Consensus democracy[1] is the application of consensus decision-making and supermajority to the process of legislation in a democracy. It is characterized by a decision-making structure that involves and takes into account as broad a range of opinions as possible, as opposed to majoritarian democracy systems where minority opinions can potentially be ignored by vote-winning majorities.[2] Constitutions typically require consensus or supermajority.[3]

A consensus government is a national unity government with representation across the whole political spectrum. A concordance democracy is a type of consensus democracy where majority rule does not play a central role. Optional referendums and popular initiatives correspond to consensus democracy.[4]


The 2019 Legislative Assembly of the Northwest Territories is an example of consensus government: all MLAs are non-partisan and together elect the Premier and Cabinet.

Consensus democracy is most closely embodied in certain countries such as Switzerland, Germany, Denmark, Lebanon, Sweden, Iraq, and Belgium, where consensus is an important feature of political culture, particularly with a view to preventing the domination of one linguistic or cultural group in the political process.[5] The term consociational state is used in political science to describe countries with such consensus based political systems. An example of such a system could be the Dutch Poldermodel. Many parties in Lebanon call for applying consensus democracy, especially at times of crisis.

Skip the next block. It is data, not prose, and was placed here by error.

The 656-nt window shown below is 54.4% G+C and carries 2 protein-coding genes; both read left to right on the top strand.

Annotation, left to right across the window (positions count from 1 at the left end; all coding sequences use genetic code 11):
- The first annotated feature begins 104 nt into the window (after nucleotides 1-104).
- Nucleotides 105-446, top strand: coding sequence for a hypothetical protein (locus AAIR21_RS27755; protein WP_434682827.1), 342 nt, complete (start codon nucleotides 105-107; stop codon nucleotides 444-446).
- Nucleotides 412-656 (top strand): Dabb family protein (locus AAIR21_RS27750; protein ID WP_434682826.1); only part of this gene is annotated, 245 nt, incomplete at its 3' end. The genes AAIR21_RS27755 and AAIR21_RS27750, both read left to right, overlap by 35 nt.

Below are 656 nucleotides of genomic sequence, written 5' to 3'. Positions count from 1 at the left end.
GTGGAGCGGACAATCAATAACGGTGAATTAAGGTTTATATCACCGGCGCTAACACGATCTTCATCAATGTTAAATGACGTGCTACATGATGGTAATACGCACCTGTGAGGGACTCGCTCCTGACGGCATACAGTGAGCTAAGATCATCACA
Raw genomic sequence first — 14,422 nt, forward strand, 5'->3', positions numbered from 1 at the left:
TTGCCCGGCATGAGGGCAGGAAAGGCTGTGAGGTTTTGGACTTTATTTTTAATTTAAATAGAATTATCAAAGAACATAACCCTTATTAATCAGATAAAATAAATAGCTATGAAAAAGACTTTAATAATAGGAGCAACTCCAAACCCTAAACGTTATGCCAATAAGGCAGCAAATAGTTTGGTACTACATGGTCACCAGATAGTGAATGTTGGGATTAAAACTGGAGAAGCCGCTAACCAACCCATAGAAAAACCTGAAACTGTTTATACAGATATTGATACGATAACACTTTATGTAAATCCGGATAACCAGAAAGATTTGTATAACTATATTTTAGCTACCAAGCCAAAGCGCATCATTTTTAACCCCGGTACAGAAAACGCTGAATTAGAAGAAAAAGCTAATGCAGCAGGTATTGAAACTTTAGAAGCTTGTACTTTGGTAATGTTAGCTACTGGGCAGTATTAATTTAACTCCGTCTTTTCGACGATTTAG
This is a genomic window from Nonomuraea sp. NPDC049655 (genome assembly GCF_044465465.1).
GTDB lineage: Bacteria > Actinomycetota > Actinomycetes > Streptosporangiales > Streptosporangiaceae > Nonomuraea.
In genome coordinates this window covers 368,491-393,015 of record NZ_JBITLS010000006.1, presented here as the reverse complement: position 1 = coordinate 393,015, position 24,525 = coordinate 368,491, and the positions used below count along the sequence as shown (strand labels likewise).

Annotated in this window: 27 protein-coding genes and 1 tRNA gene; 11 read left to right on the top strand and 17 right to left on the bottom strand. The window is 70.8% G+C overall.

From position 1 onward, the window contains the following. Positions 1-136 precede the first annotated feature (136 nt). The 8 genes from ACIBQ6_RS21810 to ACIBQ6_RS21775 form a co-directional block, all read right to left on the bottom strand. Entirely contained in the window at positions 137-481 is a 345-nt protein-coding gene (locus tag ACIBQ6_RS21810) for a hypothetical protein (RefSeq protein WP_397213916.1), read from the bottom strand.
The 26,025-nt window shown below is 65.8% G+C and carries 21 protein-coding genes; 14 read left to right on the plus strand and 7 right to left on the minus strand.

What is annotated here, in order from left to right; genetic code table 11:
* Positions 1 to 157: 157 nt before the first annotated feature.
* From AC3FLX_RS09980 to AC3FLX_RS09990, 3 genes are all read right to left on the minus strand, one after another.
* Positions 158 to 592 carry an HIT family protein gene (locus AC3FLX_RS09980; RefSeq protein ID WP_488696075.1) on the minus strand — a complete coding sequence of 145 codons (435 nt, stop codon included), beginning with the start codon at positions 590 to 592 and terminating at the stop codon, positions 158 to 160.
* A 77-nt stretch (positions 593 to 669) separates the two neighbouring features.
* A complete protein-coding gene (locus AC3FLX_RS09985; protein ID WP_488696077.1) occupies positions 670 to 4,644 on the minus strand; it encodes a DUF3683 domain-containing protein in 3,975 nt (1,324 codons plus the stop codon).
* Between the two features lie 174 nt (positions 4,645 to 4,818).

Consensus government chiefly arises in non-partisan democracies and similar systems in which a majority of politicians are independent. Many former British territories with large indigenous populations use consensus government to fuse traditional tribal leadership with the Westminster system. Consensus government in Canada is used in the Northwest Territories and Nunavut, as well as the autonomous Nunatsiavut region, and similar systems have arisen in the Pacific island nations of Fiji, Tuvalu and Vanuatu, as well as the ancient Tynwald of the Isle of Man.[6]

See also


  1. ^ McGann, Anthony J., and Michael Latner. "The calculus of consensus democracy: Rethinking patterns of democracy without veto players." Comparative Political Studies 46.7 (2013): 823-850.
  2. ^ Kasuya, Yuko, and Benjamin Reilly. "The shift to consensus democracy and limits of institutional design in Asia." The Pacific Review 36.4 (2023): 844-870.
  3. ^ King, Brett W. "The Use of Supermajority Provisions in the Constitution: The Framers, The Federalist Papers and the Reinforcement of a Fundamental Principle." Seton Hall Const. LJ 8 (1997): 363.
  4. ^ Vatter, A. Consensus and direct democracy:Conceptual and empirical linkages. European Journal of Political Research 38, 171–192 (2000).
  5. ^ Lijphart, A., Patterns of Democracy: Government Forms & Performance in Thirty-six Countries. New Haven: Yale University Press, 1999. ISBN 0-300-07893-5
  6. ^ Graham White (2011). Cabinets and First Ministers. pp. 58–63. ISBN 978-0774842143.